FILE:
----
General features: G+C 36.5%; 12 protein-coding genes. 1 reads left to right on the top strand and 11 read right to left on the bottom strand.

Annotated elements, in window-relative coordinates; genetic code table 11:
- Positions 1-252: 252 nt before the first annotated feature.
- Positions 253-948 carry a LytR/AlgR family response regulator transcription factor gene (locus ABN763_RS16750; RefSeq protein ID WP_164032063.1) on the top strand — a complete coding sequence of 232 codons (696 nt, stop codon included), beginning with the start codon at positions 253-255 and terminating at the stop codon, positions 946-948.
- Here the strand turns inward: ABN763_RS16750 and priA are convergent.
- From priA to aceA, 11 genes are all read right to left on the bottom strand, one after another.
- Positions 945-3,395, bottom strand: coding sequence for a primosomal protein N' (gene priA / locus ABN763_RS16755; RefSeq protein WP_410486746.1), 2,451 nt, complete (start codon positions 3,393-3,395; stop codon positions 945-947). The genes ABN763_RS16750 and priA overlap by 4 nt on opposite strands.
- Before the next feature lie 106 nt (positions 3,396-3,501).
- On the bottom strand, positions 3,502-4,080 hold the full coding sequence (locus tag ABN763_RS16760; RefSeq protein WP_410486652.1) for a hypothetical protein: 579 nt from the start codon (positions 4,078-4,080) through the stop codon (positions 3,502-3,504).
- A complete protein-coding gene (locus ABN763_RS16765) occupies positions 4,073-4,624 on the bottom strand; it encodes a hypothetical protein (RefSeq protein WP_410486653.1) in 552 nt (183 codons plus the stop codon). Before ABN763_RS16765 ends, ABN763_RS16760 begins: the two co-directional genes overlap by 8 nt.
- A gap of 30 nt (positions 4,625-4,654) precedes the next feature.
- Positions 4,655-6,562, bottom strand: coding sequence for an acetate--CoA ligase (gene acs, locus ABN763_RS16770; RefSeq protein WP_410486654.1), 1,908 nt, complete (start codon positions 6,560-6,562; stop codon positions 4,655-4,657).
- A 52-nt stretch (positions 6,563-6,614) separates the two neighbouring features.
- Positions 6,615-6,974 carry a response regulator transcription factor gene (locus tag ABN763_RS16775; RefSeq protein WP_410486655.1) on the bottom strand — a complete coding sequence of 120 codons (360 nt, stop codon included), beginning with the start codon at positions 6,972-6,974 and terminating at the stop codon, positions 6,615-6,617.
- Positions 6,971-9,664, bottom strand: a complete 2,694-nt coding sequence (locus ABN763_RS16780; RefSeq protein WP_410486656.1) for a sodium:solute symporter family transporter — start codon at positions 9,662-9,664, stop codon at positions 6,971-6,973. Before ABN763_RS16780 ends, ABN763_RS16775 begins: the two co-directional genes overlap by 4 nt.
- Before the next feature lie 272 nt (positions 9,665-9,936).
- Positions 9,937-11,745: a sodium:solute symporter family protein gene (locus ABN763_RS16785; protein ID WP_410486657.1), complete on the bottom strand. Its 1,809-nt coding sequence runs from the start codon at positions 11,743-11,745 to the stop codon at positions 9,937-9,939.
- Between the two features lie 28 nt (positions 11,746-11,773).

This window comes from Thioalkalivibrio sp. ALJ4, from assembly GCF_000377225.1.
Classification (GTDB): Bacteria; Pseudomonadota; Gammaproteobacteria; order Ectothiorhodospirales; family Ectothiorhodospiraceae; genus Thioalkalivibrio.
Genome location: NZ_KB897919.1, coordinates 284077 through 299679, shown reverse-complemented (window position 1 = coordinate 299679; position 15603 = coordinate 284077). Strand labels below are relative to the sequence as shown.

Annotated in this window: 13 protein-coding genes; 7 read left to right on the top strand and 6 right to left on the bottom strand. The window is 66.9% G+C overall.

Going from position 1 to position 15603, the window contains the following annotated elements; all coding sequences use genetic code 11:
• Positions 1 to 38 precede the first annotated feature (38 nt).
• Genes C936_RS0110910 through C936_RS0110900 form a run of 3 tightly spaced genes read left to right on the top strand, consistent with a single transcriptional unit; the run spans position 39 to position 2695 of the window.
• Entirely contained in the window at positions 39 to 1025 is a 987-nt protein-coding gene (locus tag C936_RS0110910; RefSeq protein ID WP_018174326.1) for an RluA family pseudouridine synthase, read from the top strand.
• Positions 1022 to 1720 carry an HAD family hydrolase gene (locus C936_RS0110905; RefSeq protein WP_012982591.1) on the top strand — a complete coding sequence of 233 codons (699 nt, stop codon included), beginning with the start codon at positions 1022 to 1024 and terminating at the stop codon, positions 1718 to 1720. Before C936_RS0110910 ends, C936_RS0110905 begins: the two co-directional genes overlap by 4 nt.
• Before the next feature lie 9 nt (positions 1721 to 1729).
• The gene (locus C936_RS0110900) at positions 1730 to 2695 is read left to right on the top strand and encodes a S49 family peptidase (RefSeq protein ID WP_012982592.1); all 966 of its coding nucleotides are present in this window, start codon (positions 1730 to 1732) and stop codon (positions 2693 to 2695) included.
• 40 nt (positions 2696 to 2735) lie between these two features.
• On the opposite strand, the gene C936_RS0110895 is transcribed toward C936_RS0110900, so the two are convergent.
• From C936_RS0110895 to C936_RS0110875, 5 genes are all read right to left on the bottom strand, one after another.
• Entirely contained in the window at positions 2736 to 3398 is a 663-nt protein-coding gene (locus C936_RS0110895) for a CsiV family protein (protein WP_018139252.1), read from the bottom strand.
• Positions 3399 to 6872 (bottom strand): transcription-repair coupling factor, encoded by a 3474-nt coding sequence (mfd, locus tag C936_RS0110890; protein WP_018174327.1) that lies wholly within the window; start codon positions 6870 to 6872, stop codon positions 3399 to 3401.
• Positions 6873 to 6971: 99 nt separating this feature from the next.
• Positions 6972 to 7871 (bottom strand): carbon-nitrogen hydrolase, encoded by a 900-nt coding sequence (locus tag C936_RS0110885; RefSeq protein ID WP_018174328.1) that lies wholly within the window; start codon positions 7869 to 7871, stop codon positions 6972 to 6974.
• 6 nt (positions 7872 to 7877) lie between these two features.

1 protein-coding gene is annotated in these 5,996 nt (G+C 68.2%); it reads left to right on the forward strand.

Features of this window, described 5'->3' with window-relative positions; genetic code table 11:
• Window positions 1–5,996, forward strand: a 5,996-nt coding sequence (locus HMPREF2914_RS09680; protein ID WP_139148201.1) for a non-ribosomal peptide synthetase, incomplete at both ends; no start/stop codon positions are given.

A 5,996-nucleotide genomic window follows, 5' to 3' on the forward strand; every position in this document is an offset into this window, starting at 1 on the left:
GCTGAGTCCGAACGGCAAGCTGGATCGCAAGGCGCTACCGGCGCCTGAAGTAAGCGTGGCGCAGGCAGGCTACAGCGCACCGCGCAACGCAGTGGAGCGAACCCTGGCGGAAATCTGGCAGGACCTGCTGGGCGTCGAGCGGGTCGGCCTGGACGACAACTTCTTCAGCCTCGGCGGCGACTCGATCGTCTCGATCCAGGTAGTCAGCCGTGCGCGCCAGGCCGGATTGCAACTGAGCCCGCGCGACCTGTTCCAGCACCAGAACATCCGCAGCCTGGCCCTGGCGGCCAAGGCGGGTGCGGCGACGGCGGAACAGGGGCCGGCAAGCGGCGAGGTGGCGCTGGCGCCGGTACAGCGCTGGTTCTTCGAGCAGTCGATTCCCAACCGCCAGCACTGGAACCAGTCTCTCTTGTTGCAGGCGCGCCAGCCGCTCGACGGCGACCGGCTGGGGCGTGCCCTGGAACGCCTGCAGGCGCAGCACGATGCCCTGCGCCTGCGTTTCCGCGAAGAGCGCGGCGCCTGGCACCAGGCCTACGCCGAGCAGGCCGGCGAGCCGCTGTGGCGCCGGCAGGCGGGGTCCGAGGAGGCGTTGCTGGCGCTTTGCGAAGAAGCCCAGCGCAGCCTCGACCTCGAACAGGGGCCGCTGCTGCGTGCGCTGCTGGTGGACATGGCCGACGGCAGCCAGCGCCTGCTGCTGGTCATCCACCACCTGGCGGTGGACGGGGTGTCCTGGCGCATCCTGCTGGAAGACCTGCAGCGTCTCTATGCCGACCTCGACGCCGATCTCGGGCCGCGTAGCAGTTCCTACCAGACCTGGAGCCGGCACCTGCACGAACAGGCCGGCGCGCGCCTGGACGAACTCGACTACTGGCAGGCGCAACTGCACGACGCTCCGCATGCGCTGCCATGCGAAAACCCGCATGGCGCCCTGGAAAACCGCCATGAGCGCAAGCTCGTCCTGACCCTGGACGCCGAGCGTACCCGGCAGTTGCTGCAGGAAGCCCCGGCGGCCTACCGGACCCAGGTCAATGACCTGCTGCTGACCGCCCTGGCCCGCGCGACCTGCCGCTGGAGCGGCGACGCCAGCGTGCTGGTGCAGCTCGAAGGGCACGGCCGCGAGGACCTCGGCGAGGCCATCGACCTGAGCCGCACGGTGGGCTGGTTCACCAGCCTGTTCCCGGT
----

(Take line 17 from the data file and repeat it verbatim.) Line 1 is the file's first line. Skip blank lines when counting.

- Positions 9,937-11,745: a sodium:solute symporter family protein gene (locus ABN763_RS16785; protein ID WP_410486657.1), complete on the bottom strand. Its 1,809-nt coding sequence runs from the start codon at positions 11,743-11,745 to the stop codon at positions 9,937-9,939.